So when you bring snacks to primary, please be considerate of those who remember the days when snacks in primary were not allowed. Tread lightly, my friends.
Suppose we want to know what the rules of football are – what the nature of football is. Who do we ask? Where should we search for an answer? Which person or source we choose to treat as authoritative is pretty important in cases like this since the Green Bay Packers fan will tell us something very different the Manchester United fan will. And if we, in our attempt to be very thorough and even handed, go to both sources and (obviously) get two different and incompatible answers, how will we decide what the “true” rules or nature of football really are? (more…)
The following guest post was submitted to us by DavidF:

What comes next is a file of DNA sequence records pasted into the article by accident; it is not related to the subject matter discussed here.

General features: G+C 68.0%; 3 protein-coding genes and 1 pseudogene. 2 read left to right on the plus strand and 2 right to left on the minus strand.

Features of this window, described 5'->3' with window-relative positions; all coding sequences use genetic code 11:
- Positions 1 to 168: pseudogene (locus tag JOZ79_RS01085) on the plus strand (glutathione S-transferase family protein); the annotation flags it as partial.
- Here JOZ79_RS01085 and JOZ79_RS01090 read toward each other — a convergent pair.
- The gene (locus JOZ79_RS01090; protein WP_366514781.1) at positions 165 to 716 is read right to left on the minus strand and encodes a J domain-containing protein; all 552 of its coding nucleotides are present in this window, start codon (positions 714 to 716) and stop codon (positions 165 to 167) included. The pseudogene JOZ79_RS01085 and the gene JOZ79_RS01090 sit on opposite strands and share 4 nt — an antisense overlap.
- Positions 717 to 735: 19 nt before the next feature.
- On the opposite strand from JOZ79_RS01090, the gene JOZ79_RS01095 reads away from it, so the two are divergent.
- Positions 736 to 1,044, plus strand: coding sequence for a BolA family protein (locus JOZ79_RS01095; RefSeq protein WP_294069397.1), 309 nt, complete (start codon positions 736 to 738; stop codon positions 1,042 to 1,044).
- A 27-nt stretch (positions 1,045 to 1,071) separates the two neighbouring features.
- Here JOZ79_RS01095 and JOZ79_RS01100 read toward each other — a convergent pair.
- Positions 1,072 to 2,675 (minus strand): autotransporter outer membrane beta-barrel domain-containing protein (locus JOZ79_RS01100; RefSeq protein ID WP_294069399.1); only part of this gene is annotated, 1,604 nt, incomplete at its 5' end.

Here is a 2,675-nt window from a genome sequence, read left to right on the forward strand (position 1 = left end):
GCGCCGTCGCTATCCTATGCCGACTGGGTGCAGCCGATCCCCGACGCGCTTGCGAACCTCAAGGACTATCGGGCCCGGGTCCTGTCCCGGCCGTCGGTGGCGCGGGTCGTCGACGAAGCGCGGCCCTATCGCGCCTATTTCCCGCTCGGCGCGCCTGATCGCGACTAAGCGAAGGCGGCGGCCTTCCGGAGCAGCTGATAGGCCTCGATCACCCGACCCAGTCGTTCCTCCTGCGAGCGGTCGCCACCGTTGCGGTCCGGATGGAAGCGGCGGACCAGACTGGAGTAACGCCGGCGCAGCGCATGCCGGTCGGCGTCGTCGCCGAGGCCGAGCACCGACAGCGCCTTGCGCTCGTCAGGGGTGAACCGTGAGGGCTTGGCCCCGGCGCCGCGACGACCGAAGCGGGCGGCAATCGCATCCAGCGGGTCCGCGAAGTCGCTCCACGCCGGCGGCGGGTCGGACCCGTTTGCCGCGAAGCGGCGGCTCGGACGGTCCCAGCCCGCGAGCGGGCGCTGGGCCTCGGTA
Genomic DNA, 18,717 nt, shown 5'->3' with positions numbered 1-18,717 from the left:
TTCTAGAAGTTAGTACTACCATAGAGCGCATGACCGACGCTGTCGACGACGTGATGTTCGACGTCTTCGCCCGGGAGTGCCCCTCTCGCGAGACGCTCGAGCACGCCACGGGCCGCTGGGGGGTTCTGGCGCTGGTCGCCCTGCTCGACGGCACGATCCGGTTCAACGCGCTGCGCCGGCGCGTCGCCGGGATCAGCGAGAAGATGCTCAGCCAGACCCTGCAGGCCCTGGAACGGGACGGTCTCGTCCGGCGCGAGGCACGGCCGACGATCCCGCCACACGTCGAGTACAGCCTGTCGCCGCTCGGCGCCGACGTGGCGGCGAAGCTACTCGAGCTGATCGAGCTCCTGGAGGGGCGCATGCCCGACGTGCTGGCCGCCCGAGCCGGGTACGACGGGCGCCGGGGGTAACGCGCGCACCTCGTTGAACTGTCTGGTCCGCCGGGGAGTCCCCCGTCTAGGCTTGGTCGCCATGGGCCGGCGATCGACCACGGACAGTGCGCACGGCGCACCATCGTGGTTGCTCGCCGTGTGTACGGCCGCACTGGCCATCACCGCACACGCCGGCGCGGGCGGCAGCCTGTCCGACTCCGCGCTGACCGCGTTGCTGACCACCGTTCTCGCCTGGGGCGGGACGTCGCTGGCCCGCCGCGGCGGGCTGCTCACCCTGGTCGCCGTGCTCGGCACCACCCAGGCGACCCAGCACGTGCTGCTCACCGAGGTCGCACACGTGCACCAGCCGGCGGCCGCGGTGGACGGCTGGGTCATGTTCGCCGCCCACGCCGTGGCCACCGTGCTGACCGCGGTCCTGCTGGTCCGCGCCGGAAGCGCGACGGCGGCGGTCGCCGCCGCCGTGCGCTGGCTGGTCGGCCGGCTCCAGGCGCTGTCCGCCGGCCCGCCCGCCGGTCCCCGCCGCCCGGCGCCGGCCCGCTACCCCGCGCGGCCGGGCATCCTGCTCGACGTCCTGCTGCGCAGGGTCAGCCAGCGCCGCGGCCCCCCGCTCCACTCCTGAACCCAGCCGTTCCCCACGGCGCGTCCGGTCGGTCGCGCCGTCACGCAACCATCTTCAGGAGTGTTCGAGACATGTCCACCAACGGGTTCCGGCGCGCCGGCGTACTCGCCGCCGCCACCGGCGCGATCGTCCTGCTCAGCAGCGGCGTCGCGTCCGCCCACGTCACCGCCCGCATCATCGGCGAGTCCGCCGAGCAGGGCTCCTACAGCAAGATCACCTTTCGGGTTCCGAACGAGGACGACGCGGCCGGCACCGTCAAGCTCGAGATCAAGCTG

Suppose you are sitting at home reading a book. You glance at your watch. It reads 5:23. So you go back to reading now knowing the time. But unbeknownst to you, the battery in your watch died yesterday. By sheer coincidence it stopped at 5:23. It turns out your belief that it’s 5:23 is correct, but only by accident.
This is a Gettier problem. Gettier invented problems like this one to challenge the foundational claims of epistemology, that knowledge is justified true belief. In this scenario, the watch-reader would have a true belief and think it is justified. In reality, the justification is wrong, but the belief is still true. Gettier came up with the first problems in 1963; they vex epistomologists to this day. Gettier’s paradoxes are interesting in their own right. But what happens when you turn an epistemological paradox into a moral one? And what happens when you make it a specifically Mormon one? Let’s see. (more…)